Samurai Spy

Samurai Spy ★★★½

Masahiro Shinoda Explored: Part I

Broke out of my recent Western comfort food binge with a film that I've long meant to watch.

Somewhat shamefully, this was the first Masahiro Shinoda film I'd seen, and it made me a quick fan (I watched another mere hours later, stay tuned for that review, dear possible reader).

Above all, this man directed with style. I imagined, a few times, while watching Samurai Spy what Shinoda would have been capable of with a modern day budget. The action scenes in Samurai Spy betray a truly gifted sense for depicting violence and combat in film with interest and talent. You can practically feel that the man wanted to do more than his limited means allowed.

Nonetheless, this film proves to be a consistently gripping tale of intrigue and dueling. The former word is even more important than the battling: to say the least, this thing is crammed with enough twists to make David Mamet proud.

On that note, I should admit at possible risk of seeming thick, this film is damn confusing at times. I definitely think I would benefit from a second viewing (and perhaps a deeper knowledge of Japanese history).

It's at least loosely based in truth, with the events of the film following the historical Battle of Sekigahara. Here is where it can get tricky to follow: the Tokugawa shogunate rules Japan, but is challenged by Toyotomi clan, while spy Tatewaki Koriyama plans to defect, with spies including Sakon Takatani, Tatewaki Koriyama, and Shigeyuki Koremura all vying for their respective sides (or *are* they?).

Meanwhile, our leading man, Sarutobi Sasuke, serves the Sanada clan, feeling trapped between all sides. Phew! It's a lot to take in, and the film has no patience for us dumb Americans. (ha.)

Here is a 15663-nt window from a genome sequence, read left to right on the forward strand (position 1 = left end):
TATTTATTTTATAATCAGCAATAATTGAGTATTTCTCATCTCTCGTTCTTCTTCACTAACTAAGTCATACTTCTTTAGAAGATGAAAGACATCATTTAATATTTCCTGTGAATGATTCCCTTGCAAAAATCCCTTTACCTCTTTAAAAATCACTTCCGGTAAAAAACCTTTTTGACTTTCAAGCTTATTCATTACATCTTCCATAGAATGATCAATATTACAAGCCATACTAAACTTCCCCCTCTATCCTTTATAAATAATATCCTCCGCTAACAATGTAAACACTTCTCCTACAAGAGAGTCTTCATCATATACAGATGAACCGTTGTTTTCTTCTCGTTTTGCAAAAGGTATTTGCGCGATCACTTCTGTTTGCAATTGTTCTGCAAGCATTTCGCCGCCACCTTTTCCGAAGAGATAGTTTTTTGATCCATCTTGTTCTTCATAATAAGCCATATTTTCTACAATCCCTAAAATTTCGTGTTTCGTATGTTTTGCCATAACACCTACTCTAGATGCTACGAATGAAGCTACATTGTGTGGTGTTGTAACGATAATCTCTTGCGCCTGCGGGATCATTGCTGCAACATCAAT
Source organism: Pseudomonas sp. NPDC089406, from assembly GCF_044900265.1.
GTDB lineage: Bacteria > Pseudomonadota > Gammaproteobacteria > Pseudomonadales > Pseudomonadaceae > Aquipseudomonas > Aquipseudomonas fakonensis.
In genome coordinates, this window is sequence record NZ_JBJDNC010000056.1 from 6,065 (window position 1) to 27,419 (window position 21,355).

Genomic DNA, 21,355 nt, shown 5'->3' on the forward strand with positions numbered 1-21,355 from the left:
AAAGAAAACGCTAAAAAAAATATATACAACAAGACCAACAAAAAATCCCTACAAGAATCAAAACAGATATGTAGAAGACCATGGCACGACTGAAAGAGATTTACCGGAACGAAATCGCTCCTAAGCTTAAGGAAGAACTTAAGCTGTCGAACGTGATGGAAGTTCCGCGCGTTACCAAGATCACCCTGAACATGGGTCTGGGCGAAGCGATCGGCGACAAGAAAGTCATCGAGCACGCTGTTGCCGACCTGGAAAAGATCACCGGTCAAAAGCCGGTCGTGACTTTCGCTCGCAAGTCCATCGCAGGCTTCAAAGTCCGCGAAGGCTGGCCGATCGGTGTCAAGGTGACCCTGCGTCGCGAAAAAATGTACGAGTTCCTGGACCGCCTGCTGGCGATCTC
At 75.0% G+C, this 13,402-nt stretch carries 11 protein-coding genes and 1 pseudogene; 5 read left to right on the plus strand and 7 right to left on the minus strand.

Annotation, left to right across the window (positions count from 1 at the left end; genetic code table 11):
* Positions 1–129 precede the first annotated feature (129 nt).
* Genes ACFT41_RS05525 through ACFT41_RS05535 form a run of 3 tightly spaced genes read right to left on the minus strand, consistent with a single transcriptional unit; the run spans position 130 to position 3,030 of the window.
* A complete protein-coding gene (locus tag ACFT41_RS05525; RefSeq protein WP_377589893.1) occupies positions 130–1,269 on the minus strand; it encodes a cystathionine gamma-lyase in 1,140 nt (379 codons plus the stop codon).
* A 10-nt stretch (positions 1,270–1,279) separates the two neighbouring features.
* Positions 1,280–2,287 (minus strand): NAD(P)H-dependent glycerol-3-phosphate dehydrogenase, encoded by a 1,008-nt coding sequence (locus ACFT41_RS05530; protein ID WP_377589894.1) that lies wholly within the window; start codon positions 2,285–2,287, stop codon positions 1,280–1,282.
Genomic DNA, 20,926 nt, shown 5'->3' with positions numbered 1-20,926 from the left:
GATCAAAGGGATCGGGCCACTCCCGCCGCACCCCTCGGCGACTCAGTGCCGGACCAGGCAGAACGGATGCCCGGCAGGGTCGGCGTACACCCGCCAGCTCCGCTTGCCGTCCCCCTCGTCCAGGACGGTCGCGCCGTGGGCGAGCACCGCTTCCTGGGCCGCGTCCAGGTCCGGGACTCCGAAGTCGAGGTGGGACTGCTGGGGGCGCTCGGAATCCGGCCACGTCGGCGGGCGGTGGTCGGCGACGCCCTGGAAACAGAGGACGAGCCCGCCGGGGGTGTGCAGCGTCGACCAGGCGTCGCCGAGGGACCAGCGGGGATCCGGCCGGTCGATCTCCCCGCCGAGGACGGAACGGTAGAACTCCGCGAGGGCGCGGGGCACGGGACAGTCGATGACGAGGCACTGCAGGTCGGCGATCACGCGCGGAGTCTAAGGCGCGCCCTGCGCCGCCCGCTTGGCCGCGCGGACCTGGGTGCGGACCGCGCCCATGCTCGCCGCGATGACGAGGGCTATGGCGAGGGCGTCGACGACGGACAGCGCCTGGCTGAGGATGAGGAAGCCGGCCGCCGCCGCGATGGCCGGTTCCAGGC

I won't lie, amidst the films near constant twists, at times when our hero glares at a presence, essentially saying, "It's *you*, ___________. I should have known," I'd find myself going, "Uh, who?"

It speaks to the films strength that in *spite* of this lingering confusion I had a great time with Samurai Spy. Made during the Cold War, the film speaks to the futility of blind loyalty in war, to the pointless struggle between the constantly revolving upper and lower hands.

I appreciated the hero's journey from a young man sick of war (a bit in which he rejects his actions during the prior great battle with, basically, "I was a damn teenager. I've grown up and this shit sucks, man."), hoping for peace, only to ultimately resign himself to the necessity for action forced upon him by lesser men.

Samurai Spy also, I'll repeat, has style for days. One gorgeous long shot towards the film's end during a duel, with the action barely perceptible, while the hero's love interest frightfully watches on is among my favorite takes in recent memory.

A fun film that's rather unlike other samurai films I've seen, and certainly one I intend to revisit. Hopefully I'll feel a bit less slow next time!